On the opposite flank, now against Lazio, we see a similar situation. Lazio have progressed into Lecce’s third, but the Giallorossi still have superiority and keep the opposition from creating anything. With their compact block, they create a 5v2 on the left side and ensure safety.
If the opponent does manage to get a cross in, Lecce are extremely comfortable defending balls into the box. Since their block constantly remains compact, as they begin to drop deep, they can have a lot of numbers in their own box to defend. Obviously, they must still do a good job of picking players up and keeping anyone from going up by themselves. Nonetheless, in this setup, they are well-equipped to defend attempts to put the ball in the box.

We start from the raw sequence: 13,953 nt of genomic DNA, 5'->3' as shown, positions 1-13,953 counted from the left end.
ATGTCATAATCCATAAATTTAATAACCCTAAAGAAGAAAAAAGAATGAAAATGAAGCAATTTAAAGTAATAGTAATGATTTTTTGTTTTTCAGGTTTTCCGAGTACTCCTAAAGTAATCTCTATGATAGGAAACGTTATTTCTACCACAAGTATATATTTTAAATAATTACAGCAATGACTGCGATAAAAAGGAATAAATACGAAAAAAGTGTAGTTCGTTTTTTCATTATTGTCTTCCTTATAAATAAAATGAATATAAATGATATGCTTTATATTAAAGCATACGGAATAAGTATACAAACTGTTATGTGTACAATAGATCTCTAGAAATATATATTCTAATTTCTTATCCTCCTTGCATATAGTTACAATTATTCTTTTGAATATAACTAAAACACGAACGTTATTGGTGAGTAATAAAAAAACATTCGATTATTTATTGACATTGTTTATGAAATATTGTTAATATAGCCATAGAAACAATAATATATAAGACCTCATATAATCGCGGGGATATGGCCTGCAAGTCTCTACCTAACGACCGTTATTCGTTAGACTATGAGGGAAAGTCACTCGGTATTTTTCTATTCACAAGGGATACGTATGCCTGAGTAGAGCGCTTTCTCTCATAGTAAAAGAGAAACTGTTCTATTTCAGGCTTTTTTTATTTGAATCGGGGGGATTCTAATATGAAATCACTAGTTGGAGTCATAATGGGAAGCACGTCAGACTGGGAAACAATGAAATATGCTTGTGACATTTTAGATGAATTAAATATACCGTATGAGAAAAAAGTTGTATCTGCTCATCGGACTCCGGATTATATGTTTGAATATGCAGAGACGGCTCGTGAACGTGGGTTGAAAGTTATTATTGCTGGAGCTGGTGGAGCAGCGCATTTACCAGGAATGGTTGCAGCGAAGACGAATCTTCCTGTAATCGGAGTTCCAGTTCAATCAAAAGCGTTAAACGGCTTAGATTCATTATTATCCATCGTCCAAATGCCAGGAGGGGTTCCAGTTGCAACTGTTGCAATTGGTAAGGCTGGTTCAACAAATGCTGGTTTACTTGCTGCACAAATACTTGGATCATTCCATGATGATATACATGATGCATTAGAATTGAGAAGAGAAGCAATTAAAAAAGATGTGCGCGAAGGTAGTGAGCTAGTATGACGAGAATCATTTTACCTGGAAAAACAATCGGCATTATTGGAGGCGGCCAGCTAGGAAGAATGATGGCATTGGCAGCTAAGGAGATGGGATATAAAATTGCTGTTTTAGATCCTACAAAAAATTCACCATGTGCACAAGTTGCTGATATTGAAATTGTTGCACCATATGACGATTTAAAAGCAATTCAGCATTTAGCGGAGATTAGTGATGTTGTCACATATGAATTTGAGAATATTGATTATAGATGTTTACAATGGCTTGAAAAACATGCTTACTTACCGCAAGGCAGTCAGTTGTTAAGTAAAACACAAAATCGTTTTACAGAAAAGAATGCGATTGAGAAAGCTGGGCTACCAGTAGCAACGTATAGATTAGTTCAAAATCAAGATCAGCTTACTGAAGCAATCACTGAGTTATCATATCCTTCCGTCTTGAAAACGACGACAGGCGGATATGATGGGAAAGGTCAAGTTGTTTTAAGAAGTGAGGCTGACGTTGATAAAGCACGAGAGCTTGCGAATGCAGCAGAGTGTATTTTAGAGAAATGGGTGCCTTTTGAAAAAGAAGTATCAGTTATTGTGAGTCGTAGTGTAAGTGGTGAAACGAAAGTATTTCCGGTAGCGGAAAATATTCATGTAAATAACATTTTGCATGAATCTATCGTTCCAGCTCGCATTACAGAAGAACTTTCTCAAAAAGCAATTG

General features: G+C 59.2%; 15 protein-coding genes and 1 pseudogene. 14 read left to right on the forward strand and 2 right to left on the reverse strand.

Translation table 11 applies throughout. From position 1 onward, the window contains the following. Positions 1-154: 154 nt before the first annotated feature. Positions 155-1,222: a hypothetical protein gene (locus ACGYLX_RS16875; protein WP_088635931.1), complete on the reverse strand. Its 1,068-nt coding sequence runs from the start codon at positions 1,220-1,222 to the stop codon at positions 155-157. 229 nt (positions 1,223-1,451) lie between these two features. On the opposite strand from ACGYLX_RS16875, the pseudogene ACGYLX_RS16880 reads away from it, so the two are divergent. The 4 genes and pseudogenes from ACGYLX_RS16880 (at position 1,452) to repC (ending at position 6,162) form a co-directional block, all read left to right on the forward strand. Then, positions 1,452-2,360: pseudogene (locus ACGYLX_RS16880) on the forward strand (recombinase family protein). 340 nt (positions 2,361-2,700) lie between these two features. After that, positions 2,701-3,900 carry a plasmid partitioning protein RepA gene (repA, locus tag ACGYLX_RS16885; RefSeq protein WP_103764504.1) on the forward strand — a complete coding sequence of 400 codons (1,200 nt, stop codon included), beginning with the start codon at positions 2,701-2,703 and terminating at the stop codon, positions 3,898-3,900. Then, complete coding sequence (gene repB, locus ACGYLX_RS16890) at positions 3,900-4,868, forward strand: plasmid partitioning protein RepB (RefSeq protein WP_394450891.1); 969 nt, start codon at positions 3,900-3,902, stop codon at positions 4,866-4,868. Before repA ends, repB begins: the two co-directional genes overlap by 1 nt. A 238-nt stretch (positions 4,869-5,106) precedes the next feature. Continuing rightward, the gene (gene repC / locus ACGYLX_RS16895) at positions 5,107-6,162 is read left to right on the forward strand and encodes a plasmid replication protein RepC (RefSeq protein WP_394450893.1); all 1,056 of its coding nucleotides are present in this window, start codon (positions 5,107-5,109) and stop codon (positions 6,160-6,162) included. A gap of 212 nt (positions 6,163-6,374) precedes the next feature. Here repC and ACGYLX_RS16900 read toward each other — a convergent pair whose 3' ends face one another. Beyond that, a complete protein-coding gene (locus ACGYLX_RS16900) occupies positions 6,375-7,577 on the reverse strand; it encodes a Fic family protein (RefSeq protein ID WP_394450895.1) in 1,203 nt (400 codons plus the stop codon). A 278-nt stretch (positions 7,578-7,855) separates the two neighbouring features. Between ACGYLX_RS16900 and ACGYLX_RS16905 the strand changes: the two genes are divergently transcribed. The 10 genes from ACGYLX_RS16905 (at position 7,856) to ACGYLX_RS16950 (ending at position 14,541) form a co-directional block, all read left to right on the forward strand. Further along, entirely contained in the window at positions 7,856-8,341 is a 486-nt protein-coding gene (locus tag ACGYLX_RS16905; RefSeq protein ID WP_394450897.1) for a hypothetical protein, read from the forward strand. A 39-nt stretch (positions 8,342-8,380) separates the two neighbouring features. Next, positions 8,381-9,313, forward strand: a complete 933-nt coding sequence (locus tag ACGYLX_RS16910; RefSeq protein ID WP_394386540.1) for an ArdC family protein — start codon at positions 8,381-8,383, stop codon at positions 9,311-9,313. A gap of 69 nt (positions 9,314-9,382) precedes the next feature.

In 2022/23, Lecce have been an extremely defensive side under Marco Baroni. In the summer, the Giallorossi invested in Baroni’s approach and significantly upgraded the quality of the squad. It has certainly proven successful on both ends, as heading into the second half of the season, Lecce have one of the best defences in the entire league.
Their initial mid-block provides great balance, both laterally and vertically. They can quickly advance their press and step up to a high block as well as sit tight and keep the opponent from progressing. Their structure provides an initial overload in the central channels, and it forces the opponent to create through the wide channels. In these areas, they are extremely good at shifting across and keeping the opposition from coming inside. If they resort to deep crosses, Lecce are also able to get numbers in their own box and defend.
Marco Baroni has assembled a complete and extremely successful defensive system, and it has rewarded them with a safe position in the league. It will be interesting to see if they keep up this security — their current data certainly indicates as much!